It was a send off that Walter Smith could only have dreamed about.
The Rangers boss would have settled for a scruffy 1-0 win over Kilmarnock at Rugby Park yesterday to clinch the Scottish Premier League ahead of Old Firm rivals Celtic.
What he got was pure fantasy as the Gers turned on the style to hammer Kenny Shiels' side 5-1 to claim another title - number 54 in their history.
Rangers, in particular Kyle Lafferty who struck a superb hat-trick, were in blistering form.
While Celtic fans and manager Neil Lennon were wondering what might have been after losing out by a point despite their 4-0 home victory over Motherwell, Smith and his players were hugging and high fiving in triumph.
They savoured celebrating a third title success in a row and a tenth overall for the gaffer, who can depart the Scottish football scene with an immense sense of pride.
In his first spell in charge of Rangers, Smith won a remarkable seven SPL crowns in succession after taking over in 1991 when Graeme Souness left to manage Liverpool.
Souness put solid foundations in place, but Smith built on them brilliantly and it's easy to forget that, amid all the domestic honours, he took the Gers to the brink of the Champions League final in 1993.
He left in 1998 (surprisingly empty handed in that campaign) to manage Everton, before becoming Sir Alex Ferguson's assistant at Manchester United. Then came the opportunity to be the boss of Scotland, recruiting Ally McCoist as his assistant.
The Scots, after the nightmare reign of Bertie Vogts, flourished under Smith's shrewd guidance, but when Rangers, in distress, came calling after the Paul Le Guen experience, Walter's heart took him back to Ibrox in January 2007.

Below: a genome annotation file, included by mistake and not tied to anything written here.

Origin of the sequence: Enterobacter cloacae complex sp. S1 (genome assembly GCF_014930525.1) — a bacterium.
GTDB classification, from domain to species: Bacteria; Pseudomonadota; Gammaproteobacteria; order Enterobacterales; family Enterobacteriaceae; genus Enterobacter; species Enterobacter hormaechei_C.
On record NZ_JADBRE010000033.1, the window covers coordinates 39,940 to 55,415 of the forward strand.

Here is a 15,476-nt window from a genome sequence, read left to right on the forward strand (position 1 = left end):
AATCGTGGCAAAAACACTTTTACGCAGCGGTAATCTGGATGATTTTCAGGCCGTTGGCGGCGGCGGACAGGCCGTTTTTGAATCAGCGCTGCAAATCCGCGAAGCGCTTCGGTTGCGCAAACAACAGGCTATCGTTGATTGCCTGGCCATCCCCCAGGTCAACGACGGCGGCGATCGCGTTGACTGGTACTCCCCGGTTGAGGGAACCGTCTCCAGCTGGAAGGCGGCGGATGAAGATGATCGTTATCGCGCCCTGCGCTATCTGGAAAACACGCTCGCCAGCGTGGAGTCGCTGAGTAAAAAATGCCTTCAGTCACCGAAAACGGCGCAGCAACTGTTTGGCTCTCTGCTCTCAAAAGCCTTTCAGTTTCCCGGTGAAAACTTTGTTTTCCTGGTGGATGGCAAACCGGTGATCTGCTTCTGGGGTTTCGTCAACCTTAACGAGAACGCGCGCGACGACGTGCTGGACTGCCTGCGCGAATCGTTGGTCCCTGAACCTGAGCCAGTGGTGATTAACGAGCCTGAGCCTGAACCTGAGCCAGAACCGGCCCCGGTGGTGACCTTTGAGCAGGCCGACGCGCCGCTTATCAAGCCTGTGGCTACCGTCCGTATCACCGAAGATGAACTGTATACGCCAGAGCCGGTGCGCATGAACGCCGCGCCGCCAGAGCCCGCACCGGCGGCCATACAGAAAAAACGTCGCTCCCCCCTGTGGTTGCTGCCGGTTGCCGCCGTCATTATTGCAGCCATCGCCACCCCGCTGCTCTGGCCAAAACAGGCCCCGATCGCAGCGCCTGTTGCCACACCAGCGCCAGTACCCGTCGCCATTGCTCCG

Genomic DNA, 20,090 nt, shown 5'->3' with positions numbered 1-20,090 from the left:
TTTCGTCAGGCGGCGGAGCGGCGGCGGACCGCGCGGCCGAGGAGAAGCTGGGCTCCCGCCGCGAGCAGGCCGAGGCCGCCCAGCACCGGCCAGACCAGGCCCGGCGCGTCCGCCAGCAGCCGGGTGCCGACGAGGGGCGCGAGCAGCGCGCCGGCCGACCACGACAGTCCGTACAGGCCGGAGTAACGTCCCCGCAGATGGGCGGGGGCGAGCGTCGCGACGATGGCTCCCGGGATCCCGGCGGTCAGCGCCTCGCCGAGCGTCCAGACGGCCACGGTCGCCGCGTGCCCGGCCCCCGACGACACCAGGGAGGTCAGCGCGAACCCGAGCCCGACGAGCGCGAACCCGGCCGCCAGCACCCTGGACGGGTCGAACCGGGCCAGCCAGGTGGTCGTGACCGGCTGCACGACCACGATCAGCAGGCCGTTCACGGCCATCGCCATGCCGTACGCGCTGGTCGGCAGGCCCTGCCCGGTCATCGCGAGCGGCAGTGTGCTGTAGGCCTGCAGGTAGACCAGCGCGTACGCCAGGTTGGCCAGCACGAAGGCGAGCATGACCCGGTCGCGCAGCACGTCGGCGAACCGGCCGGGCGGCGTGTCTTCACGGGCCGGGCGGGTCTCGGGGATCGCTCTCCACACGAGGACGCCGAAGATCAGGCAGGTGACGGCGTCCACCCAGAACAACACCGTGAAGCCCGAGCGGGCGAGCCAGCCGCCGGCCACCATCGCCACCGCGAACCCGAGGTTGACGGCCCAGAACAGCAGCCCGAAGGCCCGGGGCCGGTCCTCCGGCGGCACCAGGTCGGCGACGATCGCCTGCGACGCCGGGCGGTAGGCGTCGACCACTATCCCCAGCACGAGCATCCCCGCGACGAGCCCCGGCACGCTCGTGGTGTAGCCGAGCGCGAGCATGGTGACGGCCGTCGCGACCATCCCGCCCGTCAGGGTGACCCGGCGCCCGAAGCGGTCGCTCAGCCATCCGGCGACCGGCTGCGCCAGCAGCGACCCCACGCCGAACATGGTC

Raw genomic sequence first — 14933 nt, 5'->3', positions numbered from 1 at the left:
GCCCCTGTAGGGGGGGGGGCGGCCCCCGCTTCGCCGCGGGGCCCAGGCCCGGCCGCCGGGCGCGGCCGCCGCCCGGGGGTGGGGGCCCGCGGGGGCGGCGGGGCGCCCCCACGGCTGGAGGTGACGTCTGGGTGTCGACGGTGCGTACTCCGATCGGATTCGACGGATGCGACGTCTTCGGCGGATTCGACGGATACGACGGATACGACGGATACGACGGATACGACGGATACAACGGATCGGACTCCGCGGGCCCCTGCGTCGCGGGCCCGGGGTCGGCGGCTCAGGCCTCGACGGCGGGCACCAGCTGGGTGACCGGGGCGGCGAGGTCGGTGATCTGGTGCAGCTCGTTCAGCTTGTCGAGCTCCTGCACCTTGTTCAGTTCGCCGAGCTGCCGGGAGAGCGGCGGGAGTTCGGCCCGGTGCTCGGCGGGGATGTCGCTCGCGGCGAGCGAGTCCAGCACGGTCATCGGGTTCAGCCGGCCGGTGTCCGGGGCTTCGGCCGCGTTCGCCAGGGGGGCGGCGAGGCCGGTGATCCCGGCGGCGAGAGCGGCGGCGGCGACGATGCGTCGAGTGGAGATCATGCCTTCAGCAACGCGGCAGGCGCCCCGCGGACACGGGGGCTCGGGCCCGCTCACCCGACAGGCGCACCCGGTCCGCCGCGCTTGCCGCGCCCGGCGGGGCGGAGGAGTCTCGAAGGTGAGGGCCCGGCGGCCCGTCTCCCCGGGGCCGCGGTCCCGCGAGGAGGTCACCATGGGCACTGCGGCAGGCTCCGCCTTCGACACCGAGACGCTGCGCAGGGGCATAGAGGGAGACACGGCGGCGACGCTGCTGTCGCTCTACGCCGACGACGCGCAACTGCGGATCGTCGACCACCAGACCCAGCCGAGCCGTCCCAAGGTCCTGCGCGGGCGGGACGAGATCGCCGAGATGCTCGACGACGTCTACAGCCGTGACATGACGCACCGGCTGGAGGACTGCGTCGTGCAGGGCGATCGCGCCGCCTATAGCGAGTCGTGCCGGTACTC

In 2008 Smith led the Teddy Bears to a UEFA Cup final in Manchester, where they lost to Zenit St Petersburg, before the domestic dominance began again with titles in 2009, 2010 and this year - bringing up double figures in SPL medals to add to six League Cups and five Scottish Cups.
Now the dignified 63-year-old is off again, this time not to return, leaving new boss McCoist to take on Lennon, who seems determined to continue at the Celtic helm next season and beyond.
Celtic fans had hoped that fate would play a hand in their favour on the final day of this campaign, with some believing that, after the tough and testing time Lennon had endured, the footballing gods would shine on him and see to it that he was dancing around Parkhead with the SPL trophy.
Not so. Rangers had a grip on the title entering Helicopter Sunday and they weren't going to let go.
The destination of the silverware may have been up in the air at kick-off but, 47 seconds later, after Lafferty's first exquisite finish, it was obvious where it was going. And Celtic only had themselves to blame.
With glory and the title at their mercy in the final Old Firm match of the season, Georgios Samaras fluffed his lines from the penalty spot with Alan McGregor making a stunning save.
Still, even after that scoreless draw, Celtic were in control of the race going into the final straight, until they lost it with a pitiful performance in a 3-2 defeat at Inverness Caley Thistle, managed by former Ibrox hero Terry Butcher.
That result proved crucial.
From there Rangers knew by winning their remaining games they'd be champions and, unlike Celtic, they didn't crack under the strain.
Instead they revelled in it, scoring goals galore, with the perfect finish coming yesterday.
They started on fire, with their slick passing, hunger and desire overwhelming Kilmarnock. Lafferty, with two, and Steven Naismith had the Gers 3-0 up with just seven minutes gone. It was champagne football, added to in the second half by Lafferty's well taken third and a cracking free-kick from Nikica Jelavic.
What a day for Rangers.
What a day for Lafferty, who has excelled in the last three title run-ins, plus fellow Ulstermen Steve Davis and substitute David Healy, who will cherish their Rugby Park memories.
And what a career for Walter Smith, surely up there with Scottish football's greatest ever managers.
Super Ally has some act to follow.